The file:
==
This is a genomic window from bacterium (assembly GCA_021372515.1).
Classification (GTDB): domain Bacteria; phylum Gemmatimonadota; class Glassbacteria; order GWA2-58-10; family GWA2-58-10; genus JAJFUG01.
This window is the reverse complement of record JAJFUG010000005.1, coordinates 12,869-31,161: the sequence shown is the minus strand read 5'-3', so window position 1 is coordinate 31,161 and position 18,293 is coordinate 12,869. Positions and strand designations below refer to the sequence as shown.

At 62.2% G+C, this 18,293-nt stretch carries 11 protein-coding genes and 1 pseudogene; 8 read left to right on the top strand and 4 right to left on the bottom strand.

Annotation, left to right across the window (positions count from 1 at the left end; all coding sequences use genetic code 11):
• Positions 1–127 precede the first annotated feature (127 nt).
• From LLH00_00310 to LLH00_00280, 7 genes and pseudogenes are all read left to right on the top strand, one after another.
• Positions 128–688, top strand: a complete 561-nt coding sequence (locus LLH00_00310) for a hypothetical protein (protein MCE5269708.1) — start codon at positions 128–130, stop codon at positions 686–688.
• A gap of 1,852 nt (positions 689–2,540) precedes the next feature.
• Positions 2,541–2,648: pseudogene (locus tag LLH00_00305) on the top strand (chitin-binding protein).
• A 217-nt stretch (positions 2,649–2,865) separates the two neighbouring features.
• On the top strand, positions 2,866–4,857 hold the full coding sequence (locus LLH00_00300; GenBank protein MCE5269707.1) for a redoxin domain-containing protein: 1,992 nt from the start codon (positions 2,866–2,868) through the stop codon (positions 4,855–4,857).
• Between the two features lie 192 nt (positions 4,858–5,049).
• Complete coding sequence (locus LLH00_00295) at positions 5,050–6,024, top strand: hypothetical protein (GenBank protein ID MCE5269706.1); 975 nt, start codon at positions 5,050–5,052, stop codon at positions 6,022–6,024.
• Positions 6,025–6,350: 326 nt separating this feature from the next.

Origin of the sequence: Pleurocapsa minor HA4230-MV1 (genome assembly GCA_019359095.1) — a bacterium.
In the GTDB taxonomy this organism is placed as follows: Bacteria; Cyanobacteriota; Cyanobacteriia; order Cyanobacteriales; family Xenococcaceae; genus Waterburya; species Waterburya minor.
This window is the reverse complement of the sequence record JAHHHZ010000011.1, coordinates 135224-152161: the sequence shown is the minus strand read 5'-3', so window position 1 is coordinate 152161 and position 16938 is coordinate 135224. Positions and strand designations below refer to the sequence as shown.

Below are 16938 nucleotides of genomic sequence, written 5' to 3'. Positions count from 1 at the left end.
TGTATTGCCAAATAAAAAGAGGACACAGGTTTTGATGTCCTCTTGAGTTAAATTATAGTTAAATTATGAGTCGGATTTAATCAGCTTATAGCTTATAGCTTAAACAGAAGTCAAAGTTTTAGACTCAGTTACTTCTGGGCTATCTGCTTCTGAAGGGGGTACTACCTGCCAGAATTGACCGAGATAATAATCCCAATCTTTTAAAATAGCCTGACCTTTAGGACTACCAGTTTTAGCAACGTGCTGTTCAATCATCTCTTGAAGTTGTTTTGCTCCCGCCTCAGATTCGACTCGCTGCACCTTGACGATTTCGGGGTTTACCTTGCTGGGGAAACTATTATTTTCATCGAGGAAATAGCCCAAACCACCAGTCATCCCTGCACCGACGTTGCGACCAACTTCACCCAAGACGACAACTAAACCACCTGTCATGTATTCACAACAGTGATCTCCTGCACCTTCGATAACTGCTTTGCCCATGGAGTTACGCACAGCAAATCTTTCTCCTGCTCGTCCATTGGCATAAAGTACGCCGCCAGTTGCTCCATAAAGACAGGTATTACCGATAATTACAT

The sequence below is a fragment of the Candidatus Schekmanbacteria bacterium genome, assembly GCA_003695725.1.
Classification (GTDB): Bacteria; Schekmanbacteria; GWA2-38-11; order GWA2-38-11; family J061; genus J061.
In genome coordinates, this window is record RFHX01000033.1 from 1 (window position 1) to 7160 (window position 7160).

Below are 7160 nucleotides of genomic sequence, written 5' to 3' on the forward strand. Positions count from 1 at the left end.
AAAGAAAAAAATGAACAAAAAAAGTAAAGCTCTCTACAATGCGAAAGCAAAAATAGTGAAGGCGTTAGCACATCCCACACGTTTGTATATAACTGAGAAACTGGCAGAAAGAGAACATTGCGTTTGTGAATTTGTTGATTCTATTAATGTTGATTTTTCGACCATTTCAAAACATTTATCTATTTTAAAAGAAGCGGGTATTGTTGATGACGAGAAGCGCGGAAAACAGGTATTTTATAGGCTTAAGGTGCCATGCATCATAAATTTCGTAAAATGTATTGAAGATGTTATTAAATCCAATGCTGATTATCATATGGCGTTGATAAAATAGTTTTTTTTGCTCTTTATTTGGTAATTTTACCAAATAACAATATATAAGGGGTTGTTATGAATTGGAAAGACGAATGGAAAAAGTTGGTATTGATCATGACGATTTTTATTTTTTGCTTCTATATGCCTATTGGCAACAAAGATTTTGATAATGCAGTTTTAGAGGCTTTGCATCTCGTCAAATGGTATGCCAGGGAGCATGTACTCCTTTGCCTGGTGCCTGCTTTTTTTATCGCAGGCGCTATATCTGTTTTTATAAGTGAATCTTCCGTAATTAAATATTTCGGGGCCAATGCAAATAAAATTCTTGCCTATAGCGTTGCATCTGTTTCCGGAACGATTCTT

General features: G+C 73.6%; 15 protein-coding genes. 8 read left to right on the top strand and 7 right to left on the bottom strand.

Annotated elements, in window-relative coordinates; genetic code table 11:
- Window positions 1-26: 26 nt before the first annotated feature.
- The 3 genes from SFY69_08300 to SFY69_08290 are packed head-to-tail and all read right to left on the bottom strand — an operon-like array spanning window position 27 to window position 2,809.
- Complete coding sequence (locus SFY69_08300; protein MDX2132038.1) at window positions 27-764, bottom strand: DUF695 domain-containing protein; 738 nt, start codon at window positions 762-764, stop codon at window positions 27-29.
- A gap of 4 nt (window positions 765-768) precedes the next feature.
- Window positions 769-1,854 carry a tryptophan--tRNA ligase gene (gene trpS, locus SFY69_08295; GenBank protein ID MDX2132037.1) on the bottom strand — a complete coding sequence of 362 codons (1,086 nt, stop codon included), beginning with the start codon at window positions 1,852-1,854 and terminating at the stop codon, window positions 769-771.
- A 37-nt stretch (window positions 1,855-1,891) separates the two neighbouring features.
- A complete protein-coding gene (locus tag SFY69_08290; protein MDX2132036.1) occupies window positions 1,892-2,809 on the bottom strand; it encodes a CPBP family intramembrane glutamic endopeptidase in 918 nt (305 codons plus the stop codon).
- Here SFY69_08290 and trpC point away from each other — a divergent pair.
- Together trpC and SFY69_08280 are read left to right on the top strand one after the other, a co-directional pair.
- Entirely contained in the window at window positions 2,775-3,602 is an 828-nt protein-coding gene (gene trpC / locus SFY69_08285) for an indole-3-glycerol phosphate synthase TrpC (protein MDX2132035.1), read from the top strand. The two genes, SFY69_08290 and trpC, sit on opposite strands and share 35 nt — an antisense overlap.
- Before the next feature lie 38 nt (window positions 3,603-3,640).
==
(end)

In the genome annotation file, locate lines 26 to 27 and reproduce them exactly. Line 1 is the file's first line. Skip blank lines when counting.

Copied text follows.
General features: G+C 73.6%; 15 protein-coding genes. 8 read left to right on the top strand and 7 right to left on the bottom strand.

Annotated elements, in window-relative coordinates; genetic code table 11: